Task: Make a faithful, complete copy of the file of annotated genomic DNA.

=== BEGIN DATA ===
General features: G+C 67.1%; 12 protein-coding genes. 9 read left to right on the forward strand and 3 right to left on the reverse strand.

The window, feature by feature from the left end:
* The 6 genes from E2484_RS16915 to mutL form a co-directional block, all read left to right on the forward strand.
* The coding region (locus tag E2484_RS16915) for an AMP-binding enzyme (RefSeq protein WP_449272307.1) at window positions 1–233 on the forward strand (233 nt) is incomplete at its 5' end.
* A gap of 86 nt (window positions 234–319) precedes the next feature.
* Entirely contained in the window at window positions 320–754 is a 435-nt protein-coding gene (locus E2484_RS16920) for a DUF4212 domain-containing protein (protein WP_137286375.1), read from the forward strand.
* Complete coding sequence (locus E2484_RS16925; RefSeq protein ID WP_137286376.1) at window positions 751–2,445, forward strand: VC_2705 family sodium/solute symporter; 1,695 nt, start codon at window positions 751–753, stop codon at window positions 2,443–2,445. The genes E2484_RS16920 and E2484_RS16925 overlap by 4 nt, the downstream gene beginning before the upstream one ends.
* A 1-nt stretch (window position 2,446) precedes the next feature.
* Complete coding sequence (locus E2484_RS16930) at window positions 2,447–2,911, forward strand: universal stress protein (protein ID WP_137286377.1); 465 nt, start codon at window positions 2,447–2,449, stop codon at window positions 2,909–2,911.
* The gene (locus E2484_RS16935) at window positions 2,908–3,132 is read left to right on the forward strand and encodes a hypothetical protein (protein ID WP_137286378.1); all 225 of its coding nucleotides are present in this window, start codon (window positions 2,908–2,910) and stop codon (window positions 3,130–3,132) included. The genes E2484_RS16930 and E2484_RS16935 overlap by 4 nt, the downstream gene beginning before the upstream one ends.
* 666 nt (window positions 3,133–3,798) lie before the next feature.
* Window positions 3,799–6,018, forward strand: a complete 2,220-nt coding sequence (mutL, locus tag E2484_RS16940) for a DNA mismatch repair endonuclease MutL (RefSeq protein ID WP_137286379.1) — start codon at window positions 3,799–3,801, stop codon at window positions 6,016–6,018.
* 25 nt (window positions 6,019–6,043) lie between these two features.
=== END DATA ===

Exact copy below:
General features: G+C 67.1%; 12 protein-coding genes. 9 read left to right on the forward strand and 3 right to left on the reverse strand.

The window, feature by feature from the left end:
* The 6 genes from E2484_RS16915 to mutL form a co-directional block, all read left to right on the forward strand.
* The coding region (locus tag E2484_RS16915) for an AMP-binding enzyme (RefSeq protein WP_449272307.1) at window positions 1–233 on the forward strand (233 nt) is incomplete at its 5' end.
* A gap of 86 nt (window positions 234–319) precedes the next feature.
* Entirely contained in the window at window positions 320–754 is a 435-nt protein-coding gene (locus E2484_RS16920) for a DUF4212 domain-containing protein (protein WP_137286375.1), read from the forward strand.
* Complete coding sequence (locus E2484_RS16925; RefSeq protein ID WP_137286376.1) at window positions 751–2,445, forward strand: VC_2705 family sodium/solute symporter; 1,695 nt, start codon at window positions 751–753, stop codon at window positions 2,443–2,445. The genes E2484_RS16920 and E2484_RS16925 overlap by 4 nt, the downstream gene beginning before the upstream one ends.
* A 1-nt stretch (window position 2,446) precedes the next feature.
* Complete coding sequence (locus E2484_RS16930) at window positions 2,447–2,911, forward strand: universal stress protein (protein ID WP_137286377.1); 465 nt, start codon at window positions 2,447–2,449, stop codon at window positions 2,909–2,911.
* The gene (locus E2484_RS16935) at window positions 2,908–3,132 is read left to right on the forward strand and encodes a hypothetical protein (protein ID WP_137286378.1); all 225 of its coding nucleotides are present in this window, start codon (window positions 2,908–2,910) and stop codon (window positions 3,130–3,132) included. The genes E2484_RS16930 and E2484_RS16935 overlap by 4 nt, the downstream gene beginning before the upstream one ends.
* 666 nt (window positions 3,133–3,798) lie before the next feature.
* Window positions 3,799–6,018, forward strand: a complete 2,220-nt coding sequence (mutL, locus tag E2484_RS16940) for a DNA mismatch repair endonuclease MutL (RefSeq protein ID WP_137286379.1) — start codon at window positions 3,799–3,801, stop codon at window positions 6,016–6,018.
* 25 nt (window positions 6,019–6,043) lie between these two features.